I like to leave about an inch of the stem attached, if there’s any stem at all, and I keep the spikey fronds at the base of the flower intact, which I know others recommend removing; I think they are pretty when they are fried. I don’t remove any of the guts from inside the blossom, either, though you will want to take a peek to make sure there are no bugs trapped (or don’t, if don’t mind a little extra protein). Be careful not to rip off the petals if you can avoid it. If your blossoms are all curled up or they’ve fallen off the base, don’t worry. Dip what you’ve got in the batter anyway and reassemble it into a scraggly pile when you drop it in the oil. It will fry up perfectly delicious.
To Prepare the Batter
I keep this as simple as can be. An equal amount of all-purpose flour (gluten-free flour substitutes work fine, too) and liquid is all you need. Oh, and a pinch of salt. You can use water in a pinch, but I like to vary the liquid to add flavor. I use beer, white wine, vegetable stock, kombu dashi, buttermilk, sour milk, or anything, really. For extra umpf lately I’ve been adding a teaspoon of saikyo miso to the mixture, which contributes a jolt of umami. You really don’t need more. I don’t add egg because I don’t want the batter to be too thick and clingy. I want the look and taste of the flower to come through.
To dip, hold the stem or the base of the flower. Sweep the blossom through the batter and then drag it along the edge of the bowl as you remove it to scrape off any excess and plop it into the hot oil. I use a small cast-iron pan with about an inch of peanut oil heated to about 335°F. (It will get hotter as you work. Keep it below 360°F.) I can usually fit four or five blossoms in the pan at once. Let the flowers fry until nicely browned and crisp on the first side and then use tongs or a fork to flip them onto their second side. Sometimes trapped air balloons inside the blossom making flipping a challenge. Use your tongs or fork to hold the second side down in the oil until crisp. If you pierce the flower it will stay put, but be sure to drain any excess oil out when you remove it.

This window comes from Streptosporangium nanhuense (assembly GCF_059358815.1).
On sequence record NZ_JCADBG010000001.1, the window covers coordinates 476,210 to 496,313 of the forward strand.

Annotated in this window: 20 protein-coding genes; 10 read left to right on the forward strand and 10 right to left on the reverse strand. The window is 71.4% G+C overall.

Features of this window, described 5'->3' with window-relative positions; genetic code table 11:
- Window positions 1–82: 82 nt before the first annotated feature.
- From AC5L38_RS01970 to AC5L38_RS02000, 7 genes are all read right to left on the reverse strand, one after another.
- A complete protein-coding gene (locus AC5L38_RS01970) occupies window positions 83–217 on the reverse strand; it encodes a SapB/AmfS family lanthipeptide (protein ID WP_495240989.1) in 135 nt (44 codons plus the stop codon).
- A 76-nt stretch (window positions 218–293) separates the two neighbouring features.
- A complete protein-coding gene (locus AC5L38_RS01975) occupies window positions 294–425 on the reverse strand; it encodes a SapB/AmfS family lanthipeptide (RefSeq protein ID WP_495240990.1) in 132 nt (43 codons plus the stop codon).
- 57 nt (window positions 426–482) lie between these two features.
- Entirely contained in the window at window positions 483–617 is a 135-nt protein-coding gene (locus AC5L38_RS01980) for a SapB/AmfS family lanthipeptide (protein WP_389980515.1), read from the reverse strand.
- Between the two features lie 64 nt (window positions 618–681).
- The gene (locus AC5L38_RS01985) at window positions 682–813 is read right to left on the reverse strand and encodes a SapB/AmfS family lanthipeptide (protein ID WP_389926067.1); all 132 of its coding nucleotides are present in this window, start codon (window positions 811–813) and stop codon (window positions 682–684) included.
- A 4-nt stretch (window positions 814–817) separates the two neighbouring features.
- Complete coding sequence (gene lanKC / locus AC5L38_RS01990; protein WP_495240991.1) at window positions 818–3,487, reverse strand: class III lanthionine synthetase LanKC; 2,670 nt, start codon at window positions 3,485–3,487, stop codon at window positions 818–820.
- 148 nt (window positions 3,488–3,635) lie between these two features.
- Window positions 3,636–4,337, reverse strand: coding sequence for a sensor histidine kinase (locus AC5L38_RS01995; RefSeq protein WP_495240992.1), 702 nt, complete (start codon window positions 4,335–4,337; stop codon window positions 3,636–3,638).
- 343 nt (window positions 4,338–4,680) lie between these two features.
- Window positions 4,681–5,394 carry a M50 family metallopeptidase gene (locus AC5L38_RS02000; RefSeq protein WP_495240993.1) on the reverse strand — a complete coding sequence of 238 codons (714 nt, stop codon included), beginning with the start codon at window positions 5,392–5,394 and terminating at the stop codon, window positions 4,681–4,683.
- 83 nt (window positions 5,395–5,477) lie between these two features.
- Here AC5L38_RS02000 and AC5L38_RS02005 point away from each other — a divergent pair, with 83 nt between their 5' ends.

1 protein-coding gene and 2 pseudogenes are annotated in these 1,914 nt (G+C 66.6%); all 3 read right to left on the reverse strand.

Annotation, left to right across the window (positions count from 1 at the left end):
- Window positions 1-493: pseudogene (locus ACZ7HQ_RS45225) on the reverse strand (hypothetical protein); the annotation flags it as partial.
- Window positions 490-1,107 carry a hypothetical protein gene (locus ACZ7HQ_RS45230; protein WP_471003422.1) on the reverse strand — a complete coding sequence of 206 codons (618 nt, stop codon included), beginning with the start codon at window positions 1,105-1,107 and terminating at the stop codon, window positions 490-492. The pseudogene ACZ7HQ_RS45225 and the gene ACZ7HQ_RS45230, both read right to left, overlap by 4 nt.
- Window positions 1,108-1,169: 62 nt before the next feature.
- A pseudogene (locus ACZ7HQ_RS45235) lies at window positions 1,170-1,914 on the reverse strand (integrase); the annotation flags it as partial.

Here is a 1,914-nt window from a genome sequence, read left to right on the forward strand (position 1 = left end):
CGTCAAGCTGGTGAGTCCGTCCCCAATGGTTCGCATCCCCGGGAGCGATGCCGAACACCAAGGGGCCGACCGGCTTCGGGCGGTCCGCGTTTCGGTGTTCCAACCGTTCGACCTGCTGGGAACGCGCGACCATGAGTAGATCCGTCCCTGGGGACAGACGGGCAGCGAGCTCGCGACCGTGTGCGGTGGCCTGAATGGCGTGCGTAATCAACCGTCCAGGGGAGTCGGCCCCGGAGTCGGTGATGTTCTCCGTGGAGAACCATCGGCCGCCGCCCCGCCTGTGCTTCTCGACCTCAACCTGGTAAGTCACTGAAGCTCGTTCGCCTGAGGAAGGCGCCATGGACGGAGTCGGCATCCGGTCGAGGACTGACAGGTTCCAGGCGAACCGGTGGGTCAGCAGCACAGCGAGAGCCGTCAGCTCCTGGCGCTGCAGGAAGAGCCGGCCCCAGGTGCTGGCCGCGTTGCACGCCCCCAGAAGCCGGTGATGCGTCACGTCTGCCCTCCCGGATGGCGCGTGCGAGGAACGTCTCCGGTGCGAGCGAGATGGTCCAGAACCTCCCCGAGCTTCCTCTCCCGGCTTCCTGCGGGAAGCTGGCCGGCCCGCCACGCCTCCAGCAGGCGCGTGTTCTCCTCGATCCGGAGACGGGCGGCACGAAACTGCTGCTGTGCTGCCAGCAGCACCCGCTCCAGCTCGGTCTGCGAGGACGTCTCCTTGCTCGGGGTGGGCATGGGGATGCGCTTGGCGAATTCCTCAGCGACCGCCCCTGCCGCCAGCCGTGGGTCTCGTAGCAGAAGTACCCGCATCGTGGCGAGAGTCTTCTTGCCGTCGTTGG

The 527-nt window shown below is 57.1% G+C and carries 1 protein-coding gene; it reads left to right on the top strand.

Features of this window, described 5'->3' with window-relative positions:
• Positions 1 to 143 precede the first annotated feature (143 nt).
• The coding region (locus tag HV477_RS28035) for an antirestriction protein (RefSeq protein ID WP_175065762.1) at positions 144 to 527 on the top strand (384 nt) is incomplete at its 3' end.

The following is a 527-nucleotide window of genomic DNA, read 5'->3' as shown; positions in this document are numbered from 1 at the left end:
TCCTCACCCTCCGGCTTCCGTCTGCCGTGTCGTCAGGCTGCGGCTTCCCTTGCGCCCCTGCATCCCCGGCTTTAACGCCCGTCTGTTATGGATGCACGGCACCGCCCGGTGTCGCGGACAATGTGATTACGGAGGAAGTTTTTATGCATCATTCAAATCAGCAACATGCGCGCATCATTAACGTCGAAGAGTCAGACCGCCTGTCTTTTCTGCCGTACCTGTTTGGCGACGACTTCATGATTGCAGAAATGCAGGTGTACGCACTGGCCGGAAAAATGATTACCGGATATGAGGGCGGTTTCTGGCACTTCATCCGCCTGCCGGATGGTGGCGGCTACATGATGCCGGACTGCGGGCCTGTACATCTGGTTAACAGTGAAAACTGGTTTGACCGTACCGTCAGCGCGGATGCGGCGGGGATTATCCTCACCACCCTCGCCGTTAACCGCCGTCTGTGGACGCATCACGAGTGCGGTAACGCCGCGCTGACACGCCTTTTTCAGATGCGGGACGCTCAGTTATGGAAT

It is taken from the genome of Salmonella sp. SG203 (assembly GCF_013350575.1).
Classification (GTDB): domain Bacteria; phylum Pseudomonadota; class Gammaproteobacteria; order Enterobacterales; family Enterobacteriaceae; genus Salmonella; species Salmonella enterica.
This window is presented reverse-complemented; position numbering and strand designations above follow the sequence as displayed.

Remove the blossoms to a paper-towel-lined plate to drain while you dip and fry the rest. Sprinkle with a good salt and serve while still hot.
RECIPE: Fried Zucchini Blossoms
I don’t think you really need this recipe, but here you go.
(Makes 12 to 14 blossoms, depending on size. Enough to serve 1 to 4 people, depending on appetite.)
10 to 14 squash blossoms, trimmed as described above
1 to 1/2 cups peanut or other neutral vegetable oil, to get to a depth of 1 in a small frying pan
1/2 cup all-purpose flour or gluten-free substitute
1 heaping teaspoon saikyo miso (optional)
Pinch salt, plus additional for finishing
1/2 cup liquid, such as beer, white wine, vegetable stock, dash or kombu dash, buttermilk, sour milk, milk, or in a pinch, water
Peak inside the squash blossoms to see if any bugs are trapped. Do not rinse them. Heat about an inch of oil in a small, preferably cast-iron frying pan, over high heat until about 335°F. While it’s heating, in a small bowl, combine the flour, miso and salt. Add all but a couple of tablespoons of the liquid and using a fork or a small whisk, stir together to form a smooth batter, like a liquid pancake batter. Mix thoroughly, but don’t overmix. If you need more liquid, add it. Line a plate with paper towel.
When the oil is hot, pick up a squash blossom by the stem end and drag through the batter, moving it around to coat. Don’t worry if it isn’t perfectly coated. As you pull it out of the bowl, scrape it across the edge to remove excess batter. Place in the hot oil and repeat until you have 4 or 5 cooking. Turn down the heat to medium and cook until browned and crisp, 3 or 4 minutes. Use a fork or tongs to flip over and cook the other side. Lift out of the oil, drain, and place, separated, on the prepared plate. Repeat with the remaining blossoms until all are fried. Sprinkle with salt and serve with a Negroni or a glass of Prosecco.•
* This has nothing to do with anything, really, but the other day our friends Marion and Mal unexpectedly arrived at the lakehouse with some family and friends via sailboat, the name of which was Prosecco. You can listen to my interview with Marion on this week’s episode of my podcast What’s Burning, in which she explains the challenges of doing quality nutrition research and getting people to eat better.